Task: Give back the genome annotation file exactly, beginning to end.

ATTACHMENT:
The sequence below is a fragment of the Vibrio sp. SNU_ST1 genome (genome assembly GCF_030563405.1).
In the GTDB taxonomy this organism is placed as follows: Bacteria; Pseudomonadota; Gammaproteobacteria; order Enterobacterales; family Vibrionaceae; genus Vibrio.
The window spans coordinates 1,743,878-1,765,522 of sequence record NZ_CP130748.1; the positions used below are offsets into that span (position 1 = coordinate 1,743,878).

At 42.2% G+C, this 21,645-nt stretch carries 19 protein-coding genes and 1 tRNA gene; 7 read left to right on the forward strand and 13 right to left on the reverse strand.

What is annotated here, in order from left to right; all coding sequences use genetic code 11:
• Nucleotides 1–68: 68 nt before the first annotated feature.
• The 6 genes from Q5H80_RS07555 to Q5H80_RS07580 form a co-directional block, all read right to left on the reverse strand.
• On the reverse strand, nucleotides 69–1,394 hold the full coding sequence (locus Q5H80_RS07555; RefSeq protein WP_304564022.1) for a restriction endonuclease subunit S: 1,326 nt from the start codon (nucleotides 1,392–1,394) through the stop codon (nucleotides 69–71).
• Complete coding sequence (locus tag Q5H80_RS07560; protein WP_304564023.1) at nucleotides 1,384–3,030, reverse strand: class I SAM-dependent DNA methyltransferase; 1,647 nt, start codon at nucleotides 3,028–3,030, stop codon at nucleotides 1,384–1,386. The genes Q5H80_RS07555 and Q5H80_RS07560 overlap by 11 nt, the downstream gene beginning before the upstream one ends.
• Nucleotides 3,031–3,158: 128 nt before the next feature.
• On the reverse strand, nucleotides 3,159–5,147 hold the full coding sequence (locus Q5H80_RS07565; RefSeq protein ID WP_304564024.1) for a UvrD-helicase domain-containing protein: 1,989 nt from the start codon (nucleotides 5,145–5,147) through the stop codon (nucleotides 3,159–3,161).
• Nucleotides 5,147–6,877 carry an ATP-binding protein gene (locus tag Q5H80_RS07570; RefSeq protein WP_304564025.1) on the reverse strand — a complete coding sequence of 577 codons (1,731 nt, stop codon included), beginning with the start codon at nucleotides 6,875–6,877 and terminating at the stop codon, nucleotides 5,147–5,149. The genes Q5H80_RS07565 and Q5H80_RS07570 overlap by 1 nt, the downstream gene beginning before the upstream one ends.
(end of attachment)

The sequence below is a fragment of the Vibrio sp. SNU_ST1 genome (genome assembly GCF_030563405.1).
In the GTDB taxonomy this organism is placed as follows: Bacteria; Pseudomonadota; Gammaproteobacteria; order Enterobacterales; family Vibrionaceae; genus Vibrio.
The window spans coordinates 1,743,878-1,765,522 of sequence record NZ_CP130748.1; the positions used below are offsets into that span (position 1 = coordinate 1,743,878).

At 42.2% G+C, this 21,645-nt stretch carries 19 protein-coding genes and 1 tRNA gene; 7 read left to right on the forward strand and 13 right to left on the reverse strand.

What is annotated here, in order from left to right; all coding sequences use genetic code 11:
• Nucleotides 1–68: 68 nt before the first annotated feature.
• The 6 genes from Q5H80_RS07555 to Q5H80_RS07580 form a co-directional block, all read right to left on the reverse strand.
• On the reverse strand, nucleotides 69–1,394 hold the full coding sequence (locus Q5H80_RS07555; RefSeq protein WP_304564022.1) for a restriction endonuclease subunit S: 1,326 nt from the start codon (nucleotides 1,392–1,394) through the stop codon (nucleotides 69–71).
• Complete coding sequence (locus tag Q5H80_RS07560; protein WP_304564023.1) at nucleotides 1,384–3,030, reverse strand: class I SAM-dependent DNA methyltransferase; 1,647 nt, start codon at nucleotides 3,028–3,030, stop codon at nucleotides 1,384–1,386. The genes Q5H80_RS07555 and Q5H80_RS07560 overlap by 11 nt, the downstream gene beginning before the upstream one ends.
• Nucleotides 3,031–3,158: 128 nt before the next feature.
• On the reverse strand, nucleotides 3,159–5,147 hold the full coding sequence (locus Q5H80_RS07565; RefSeq protein ID WP_304564024.1) for a UvrD-helicase domain-containing protein: 1,989 nt from the start codon (nucleotides 5,145–5,147) through the stop codon (nucleotides 3,159–3,161).
• Nucleotides 5,147–6,877 carry an ATP-binding protein gene (locus tag Q5H80_RS07570; RefSeq protein WP_304564025.1) on the reverse strand — a complete coding sequence of 577 codons (1,731 nt, stop codon included), beginning with the start codon at nucleotides 6,875–6,877 and terminating at the stop codon, nucleotides 5,147–5,149. The genes Q5H80_RS07565 and Q5H80_RS07570 overlap by 1 nt, the downstream gene beginning before the upstream one ends.